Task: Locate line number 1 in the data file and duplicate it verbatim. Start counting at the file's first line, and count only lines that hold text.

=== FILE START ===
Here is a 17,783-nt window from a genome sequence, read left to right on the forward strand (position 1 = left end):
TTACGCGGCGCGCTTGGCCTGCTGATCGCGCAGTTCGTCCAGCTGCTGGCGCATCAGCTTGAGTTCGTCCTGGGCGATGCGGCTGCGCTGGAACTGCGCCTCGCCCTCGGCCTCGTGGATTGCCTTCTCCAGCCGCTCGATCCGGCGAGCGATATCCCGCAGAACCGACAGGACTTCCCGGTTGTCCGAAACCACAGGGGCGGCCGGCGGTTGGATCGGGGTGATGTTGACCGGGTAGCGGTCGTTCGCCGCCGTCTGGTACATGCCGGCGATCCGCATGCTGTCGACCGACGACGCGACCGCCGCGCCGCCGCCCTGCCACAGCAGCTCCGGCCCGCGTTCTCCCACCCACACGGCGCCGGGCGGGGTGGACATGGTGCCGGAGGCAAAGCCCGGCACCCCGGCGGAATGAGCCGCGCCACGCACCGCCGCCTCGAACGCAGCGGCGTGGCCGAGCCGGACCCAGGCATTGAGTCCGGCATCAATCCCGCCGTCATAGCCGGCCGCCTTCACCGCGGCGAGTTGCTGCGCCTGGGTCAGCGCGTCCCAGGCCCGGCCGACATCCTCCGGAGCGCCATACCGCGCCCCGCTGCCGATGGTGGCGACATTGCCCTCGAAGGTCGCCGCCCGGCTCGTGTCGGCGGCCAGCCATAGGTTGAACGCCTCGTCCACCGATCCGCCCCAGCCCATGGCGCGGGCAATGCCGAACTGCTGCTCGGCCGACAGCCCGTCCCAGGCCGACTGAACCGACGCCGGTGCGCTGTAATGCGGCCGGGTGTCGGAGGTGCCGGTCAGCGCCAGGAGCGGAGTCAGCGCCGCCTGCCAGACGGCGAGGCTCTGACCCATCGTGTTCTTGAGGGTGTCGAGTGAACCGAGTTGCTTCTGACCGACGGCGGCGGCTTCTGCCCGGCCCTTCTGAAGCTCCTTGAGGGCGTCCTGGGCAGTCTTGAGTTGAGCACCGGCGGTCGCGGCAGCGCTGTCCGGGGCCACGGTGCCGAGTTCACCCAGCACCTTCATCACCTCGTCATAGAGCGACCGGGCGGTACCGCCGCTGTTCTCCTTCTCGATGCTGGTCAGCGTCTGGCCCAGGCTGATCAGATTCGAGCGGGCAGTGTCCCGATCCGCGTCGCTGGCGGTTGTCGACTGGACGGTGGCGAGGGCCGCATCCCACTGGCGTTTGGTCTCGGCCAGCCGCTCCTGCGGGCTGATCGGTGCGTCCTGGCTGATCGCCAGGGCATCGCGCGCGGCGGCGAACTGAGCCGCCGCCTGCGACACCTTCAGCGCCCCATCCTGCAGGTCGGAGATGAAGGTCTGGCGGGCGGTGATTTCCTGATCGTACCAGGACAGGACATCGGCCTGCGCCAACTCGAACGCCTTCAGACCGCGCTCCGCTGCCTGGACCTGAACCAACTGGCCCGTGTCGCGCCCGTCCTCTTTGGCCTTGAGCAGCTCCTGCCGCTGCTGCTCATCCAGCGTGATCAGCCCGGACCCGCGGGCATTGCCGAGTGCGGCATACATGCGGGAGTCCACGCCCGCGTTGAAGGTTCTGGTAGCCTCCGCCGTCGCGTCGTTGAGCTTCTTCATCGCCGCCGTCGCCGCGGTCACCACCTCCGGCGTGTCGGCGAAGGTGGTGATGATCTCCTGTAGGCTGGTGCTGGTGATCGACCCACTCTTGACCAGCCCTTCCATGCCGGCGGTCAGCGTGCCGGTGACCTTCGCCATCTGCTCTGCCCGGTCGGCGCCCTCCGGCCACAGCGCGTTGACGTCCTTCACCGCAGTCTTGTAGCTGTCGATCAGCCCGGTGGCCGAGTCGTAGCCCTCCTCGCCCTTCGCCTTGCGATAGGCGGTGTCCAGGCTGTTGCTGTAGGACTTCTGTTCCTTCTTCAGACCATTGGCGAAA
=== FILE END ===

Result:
Here is a 17,783-nt window from a genome sequence, read left to right on the forward strand (position 1 = left end):